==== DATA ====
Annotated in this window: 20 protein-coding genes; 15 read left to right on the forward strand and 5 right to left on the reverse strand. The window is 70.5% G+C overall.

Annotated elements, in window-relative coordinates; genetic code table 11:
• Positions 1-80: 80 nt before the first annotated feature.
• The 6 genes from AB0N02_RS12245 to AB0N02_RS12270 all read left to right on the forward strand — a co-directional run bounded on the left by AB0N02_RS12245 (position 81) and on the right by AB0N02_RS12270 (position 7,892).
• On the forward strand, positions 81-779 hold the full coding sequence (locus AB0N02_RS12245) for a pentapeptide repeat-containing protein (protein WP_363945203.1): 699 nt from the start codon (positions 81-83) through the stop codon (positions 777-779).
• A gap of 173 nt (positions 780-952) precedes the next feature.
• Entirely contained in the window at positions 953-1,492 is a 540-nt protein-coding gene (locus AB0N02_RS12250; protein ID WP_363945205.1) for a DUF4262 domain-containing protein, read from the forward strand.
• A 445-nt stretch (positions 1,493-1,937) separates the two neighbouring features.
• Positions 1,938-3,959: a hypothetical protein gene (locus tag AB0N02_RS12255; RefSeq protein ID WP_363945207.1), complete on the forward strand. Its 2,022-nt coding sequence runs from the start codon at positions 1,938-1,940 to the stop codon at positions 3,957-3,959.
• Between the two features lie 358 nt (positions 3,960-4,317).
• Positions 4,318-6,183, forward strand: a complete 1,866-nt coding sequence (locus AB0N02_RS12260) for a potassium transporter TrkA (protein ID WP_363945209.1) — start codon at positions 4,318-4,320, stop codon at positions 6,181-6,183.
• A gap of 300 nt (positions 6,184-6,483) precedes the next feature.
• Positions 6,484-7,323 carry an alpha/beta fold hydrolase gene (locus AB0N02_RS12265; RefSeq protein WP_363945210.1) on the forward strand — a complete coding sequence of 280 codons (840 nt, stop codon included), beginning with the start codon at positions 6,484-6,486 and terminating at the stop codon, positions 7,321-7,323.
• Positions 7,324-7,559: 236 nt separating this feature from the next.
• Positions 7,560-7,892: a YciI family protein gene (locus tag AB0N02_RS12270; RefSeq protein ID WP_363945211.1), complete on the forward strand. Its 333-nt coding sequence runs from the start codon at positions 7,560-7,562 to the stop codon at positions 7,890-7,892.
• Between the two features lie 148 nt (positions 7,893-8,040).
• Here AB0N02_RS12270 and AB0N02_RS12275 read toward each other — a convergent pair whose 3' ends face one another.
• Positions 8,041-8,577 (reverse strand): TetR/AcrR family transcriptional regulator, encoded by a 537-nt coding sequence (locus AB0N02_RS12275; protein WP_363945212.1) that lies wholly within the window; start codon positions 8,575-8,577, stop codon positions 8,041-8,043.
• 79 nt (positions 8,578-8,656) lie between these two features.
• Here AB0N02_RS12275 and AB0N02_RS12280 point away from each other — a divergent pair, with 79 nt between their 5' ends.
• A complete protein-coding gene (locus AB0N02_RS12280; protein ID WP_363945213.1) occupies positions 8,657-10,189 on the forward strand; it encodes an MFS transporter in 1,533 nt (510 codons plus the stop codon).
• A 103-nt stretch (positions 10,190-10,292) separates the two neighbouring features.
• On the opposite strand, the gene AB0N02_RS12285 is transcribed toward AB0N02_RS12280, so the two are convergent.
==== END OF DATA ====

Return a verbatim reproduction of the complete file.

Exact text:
Annotated in this window: 20 protein-coding genes; 15 read left to right on the forward strand and 5 right to left on the reverse strand. The window is 70.5% G+C overall.

Annotated elements, in window-relative coordinates; genetic code table 11:
• Positions 1-80: 80 nt before the first annotated feature.
• The 6 genes from AB0N02_RS12245 to AB0N02_RS12270 all read left to right on the forward strand — a co-directional run bounded on the left by AB0N02_RS12245 (position 81) and on the right by AB0N02_RS12270 (position 7,892).
• On the forward strand, positions 81-779 hold the full coding sequence (locus AB0N02_RS12245) for a pentapeptide repeat-containing protein (protein WP_363945203.1): 699 nt from the start codon (positions 81-83) through the stop codon (positions 777-779).
• A gap of 173 nt (positions 780-952) precedes the next feature.
• Entirely contained in the window at positions 953-1,492 is a 540-nt protein-coding gene (locus AB0N02_RS12250; protein ID WP_363945205.1) for a DUF4262 domain-containing protein, read from the forward strand.
• A 445-nt stretch (positions 1,493-1,937) separates the two neighbouring features.
• Positions 1,938-3,959: a hypothetical protein gene (locus tag AB0N02_RS12255; RefSeq protein ID WP_363945207.1), complete on the forward strand. Its 2,022-nt coding sequence runs from the start codon at positions 1,938-1,940 to the stop codon at positions 3,957-3,959.
• Between the two features lie 358 nt (positions 3,960-4,317).
• Positions 4,318-6,183, forward strand: a complete 1,866-nt coding sequence (locus AB0N02_RS12260) for a potassium transporter TrkA (protein ID WP_363945209.1) — start codon at positions 4,318-4,320, stop codon at positions 6,181-6,183.
• A gap of 300 nt (positions 6,184-6,483) precedes the next feature.
• Positions 6,484-7,323 carry an alpha/beta fold hydrolase gene (locus AB0N02_RS12265; RefSeq protein WP_363945210.1) on the forward strand — a complete coding sequence of 280 codons (840 nt, stop codon included), beginning with the start codon at positions 6,484-6,486 and terminating at the stop codon, positions 7,321-7,323.
• Positions 7,324-7,559: 236 nt separating this feature from the next.
• Positions 7,560-7,892: a YciI family protein gene (locus tag AB0N02_RS12270; RefSeq protein ID WP_363945211.1), complete on the forward strand. Its 333-nt coding sequence runs from the start codon at positions 7,560-7,562 to the stop codon at positions 7,890-7,892.
• Between the two features lie 148 nt (positions 7,893-8,040).
• Here AB0N02_RS12270 and AB0N02_RS12275 read toward each other — a convergent pair whose 3' ends face one another.
• Positions 8,041-8,577 (reverse strand): TetR/AcrR family transcriptional regulator, encoded by a 537-nt coding sequence (locus AB0N02_RS12275; protein WP_363945212.1) that lies wholly within the window; start codon positions 8,575-8,577, stop codon positions 8,041-8,043.
• 79 nt (positions 8,578-8,656) lie between these two features.
• Here AB0N02_RS12275 and AB0N02_RS12280 point away from each other — a divergent pair, with 79 nt between their 5' ends.
• A complete protein-coding gene (locus AB0N02_RS12280; protein ID WP_363945213.1) occupies positions 8,657-10,189 on the forward strand; it encodes an MFS transporter in 1,533 nt (510 codons plus the stop codon).
• A 103-nt stretch (positions 10,190-10,292) separates the two neighbouring features.
• On the opposite strand, the gene AB0N02_RS12285 is transcribed toward AB0N02_RS12280, so the two are convergent.